One huge stumbling block is the so-called "last mile" connection. When the Internet2 faithful talk about broadband, they're speaking of a world where every computer is connected at 100 megabits per second or faster. Right now about 95 percent of U.S. netizens access the Internet using 56K modems; upgrading the public infrastructure to achieve 10,000 times that level of performance could take decades.

Initially at least, bandwidth-intensive applications will be limited to big organizations that can foot the bill for high-speed connections. For example, telemedicine will probably appear first at major regional medical centers, says John Patrick, vice president of Internet Technology for IBM in Somers, NY. Then as bandwidth gets cheaper, it will spread to local hospitals and eventually trickle down to doctors' offices.

A Question of Quality

Besides raw bandwidth, most Internet2 apps require guaranteed quality of service; the data needs to arrive on time and intact. Wolff says Cisco is already deploying new routers with QoS features across the Net. But the many thousands of existing routers will need to be upgraded with new operating systems and internal cards, a costly and time-consuming process. Those most likely to endure the expense: major Internet service providers and backbone operators who want to offer premium services to corporate customers.

Implementing QoS means that some data will get better treatment, similar to how the U.S. Post Office handles first-, second- and third-class mail. And first-class Net delivery will cost you.

"You have to fundamentally charge for these services," says Jeffay. "If you don't, then everybody's a high priority."

Similarly, Internet protocol version 6 is being used today in thousands of corporate and research networks, which communicate with other IPv6 sites by "tunneling over" the current Net protocols. But it will be many years before IPv6 replaces the current version 4, if ever, because the IPv4 network is still growing at a frantic pace.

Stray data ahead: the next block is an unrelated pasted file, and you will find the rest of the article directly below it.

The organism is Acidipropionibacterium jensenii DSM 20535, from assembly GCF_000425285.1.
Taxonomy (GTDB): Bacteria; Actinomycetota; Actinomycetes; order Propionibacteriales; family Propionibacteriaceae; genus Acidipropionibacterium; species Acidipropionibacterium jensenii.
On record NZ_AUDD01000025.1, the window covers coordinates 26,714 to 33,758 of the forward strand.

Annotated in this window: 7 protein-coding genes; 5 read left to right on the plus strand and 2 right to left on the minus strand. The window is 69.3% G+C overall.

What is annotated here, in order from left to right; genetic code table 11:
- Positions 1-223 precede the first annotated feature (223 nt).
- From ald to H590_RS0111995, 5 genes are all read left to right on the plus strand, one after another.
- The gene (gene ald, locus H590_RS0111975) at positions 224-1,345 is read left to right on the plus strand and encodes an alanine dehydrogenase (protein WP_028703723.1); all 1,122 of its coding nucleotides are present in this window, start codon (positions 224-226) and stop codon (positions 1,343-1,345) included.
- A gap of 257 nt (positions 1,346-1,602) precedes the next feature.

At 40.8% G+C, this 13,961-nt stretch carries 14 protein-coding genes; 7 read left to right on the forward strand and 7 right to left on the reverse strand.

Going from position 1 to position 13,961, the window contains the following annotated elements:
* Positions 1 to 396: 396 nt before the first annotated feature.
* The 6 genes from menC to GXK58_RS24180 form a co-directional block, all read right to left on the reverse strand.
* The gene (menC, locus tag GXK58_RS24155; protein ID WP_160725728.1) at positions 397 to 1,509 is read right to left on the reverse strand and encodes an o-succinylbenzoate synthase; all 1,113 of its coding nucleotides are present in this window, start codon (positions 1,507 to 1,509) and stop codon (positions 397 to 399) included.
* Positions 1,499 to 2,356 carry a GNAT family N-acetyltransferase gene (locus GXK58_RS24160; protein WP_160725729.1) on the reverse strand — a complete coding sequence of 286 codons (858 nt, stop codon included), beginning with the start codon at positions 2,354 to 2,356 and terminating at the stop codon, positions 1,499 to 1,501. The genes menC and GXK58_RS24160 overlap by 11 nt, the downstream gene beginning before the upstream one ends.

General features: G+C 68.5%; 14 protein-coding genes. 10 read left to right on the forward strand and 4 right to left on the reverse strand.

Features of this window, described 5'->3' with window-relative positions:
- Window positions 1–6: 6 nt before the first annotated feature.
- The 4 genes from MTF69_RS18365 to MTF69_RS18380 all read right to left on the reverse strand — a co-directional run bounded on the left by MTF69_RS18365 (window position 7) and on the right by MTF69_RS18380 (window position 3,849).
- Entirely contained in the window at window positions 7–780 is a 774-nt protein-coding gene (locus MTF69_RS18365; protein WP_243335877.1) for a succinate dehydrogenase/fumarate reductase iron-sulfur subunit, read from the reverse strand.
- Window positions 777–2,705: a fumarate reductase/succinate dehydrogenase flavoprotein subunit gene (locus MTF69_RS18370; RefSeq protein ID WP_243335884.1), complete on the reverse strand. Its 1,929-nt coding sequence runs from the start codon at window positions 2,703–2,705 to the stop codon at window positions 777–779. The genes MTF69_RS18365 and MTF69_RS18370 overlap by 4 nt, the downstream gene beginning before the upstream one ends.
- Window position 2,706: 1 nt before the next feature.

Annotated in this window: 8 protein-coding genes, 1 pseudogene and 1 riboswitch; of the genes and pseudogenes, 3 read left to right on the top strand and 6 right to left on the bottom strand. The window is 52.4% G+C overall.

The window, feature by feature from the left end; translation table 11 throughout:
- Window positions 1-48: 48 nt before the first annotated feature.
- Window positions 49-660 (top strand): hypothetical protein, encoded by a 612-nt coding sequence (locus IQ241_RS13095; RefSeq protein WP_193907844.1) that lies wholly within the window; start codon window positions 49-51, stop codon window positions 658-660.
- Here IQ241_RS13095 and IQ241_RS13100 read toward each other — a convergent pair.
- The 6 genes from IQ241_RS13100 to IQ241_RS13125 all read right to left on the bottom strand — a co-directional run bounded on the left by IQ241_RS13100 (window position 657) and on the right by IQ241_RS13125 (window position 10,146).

"I see IPv6 taking hold in corporations," says Todd Needham, manager of research programs at Microsoft. "It's much easier and cheaper to administer."

Needham notes that the upcoming Windows XP operating system has quality-of-service capabilities and support for IPv6 built in. But as with QoS, routers need to be upgraded and software written to take advantage of the new technology. The companies making the biggest push toward the new protocol will be makers of wireless devices, who need the expanded IP addresses version 6 provides.

Companies like IBM and Microsoft have already used basic multicasting—sending material from a single source to multiple destinations—for internal communications. But doing it on a large scale, or managing audio and video sent between multiple locations, is a problem researchers are just beginning to tackle.

May the Market Force Be with You

But technological barriers are usually the simplest ones to remove. Moving from a collaborative environment like Internet2 to the commercial Internet introduces a host of new problems.

In a high-stakes competitive environment, companies seeking a market advantage could attempt to implement their own schemes, which may not be compatible with others. In these battles, the best technology does not always win.

"There are tremendous market forces at play that will impact what the actual architecture of the commercial Net is," Jeffay says. "From my perspective, the real problems are the socio-economic ones of how do you get these companies to play together."

As in any grand experiment, what goes on in the lab won't always translate to the real world. When it's still inside the petri dish, an experiment can be controlled. What happens when the beast is unleashed is anyone's guess.

Daniel Tynan writes about technology and culture from his home in North Carolina.